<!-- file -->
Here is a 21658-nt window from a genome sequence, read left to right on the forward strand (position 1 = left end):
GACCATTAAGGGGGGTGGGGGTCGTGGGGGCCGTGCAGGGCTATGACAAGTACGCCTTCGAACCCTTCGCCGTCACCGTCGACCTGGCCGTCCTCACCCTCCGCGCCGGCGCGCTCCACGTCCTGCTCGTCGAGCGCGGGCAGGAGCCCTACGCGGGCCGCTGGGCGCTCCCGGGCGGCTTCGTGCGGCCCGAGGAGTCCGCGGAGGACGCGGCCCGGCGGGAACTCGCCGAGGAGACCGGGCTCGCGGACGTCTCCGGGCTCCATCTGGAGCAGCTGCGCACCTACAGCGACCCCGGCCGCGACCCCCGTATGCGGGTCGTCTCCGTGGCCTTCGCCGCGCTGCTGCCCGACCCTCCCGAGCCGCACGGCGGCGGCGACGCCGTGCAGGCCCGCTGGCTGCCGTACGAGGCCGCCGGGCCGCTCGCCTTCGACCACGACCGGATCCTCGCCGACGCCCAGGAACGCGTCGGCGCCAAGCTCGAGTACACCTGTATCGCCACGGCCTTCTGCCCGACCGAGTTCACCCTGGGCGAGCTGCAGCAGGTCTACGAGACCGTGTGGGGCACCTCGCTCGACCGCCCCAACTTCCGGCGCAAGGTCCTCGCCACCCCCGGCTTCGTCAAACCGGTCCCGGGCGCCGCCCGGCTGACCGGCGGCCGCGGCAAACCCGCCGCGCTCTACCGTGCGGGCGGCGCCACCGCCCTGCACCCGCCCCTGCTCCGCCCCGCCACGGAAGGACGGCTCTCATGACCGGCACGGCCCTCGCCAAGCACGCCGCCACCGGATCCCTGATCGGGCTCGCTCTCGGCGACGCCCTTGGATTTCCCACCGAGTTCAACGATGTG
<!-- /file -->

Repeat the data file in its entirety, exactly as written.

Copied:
Here is a 21658-nt window from a genome sequence, read left to right on the forward strand (position 1 = left end):
GACCATTAAGGGGGGTGGGGGTCGTGGGGGCCGTGCAGGGCTATGACAAGTACGCCTTCGAACCCTTCGCCGTCACCGTCGACCTGGCCGTCCTCACCCTCCGCGCCGGCGCGCTCCACGTCCTGCTCGTCGAGCGCGGGCAGGAGCCCTACGCGGGCCGCTGGGCGCTCCCGGGCGGCTTCGTGCGGCCCGAGGAGTCCGCGGAGGACGCGGCCCGGCGGGAACTCGCCGAGGAGACCGGGCTCGCGGACGTCTCCGGGCTCCATCTGGAGCAGCTGCGCACCTACAGCGACCCCGGCCGCGACCCCCGTATGCGGGTCGTCTCCGTGGCCTTCGCCGCGCTGCTGCCCGACCCTCCCGAGCCGCACGGCGGCGGCGACGCCGTGCAGGCCCGCTGGCTGCCGTACGAGGCCGCCGGGCCGCTCGCCTTCGACCACGACCGGATCCTCGCCGACGCCCAGGAACGCGTCGGCGCCAAGCTCGAGTACACCTGTATCGCCACGGCCTTCTGCCCGACCGAGTTCACCCTGGGCGAGCTGCAGCAGGTCTACGAGACCGTGTGGGGCACCTCGCTCGACCGCCCCAACTTCCGGCGCAAGGTCCTCGCCACCCCCGGCTTCGTCAAACCGGTCCCGGGCGCCGCCCGGCTGACCGGCGGCCGCGGCAAACCCGCCGCGCTCTACCGTGCGGGCGGCGCCACCGCCCTGCACCCGCCCCTGCTCCGCCCCGCCACGGAAGGACGGCTCTCATGACCGGCACGGCCCTCGCCAAGCACGCCGCCACCGGATCCCTGATCGGGCTCGCTCTCGGCGACGCCCTTGGATTTCCCACCGAGTTCAACGATGTG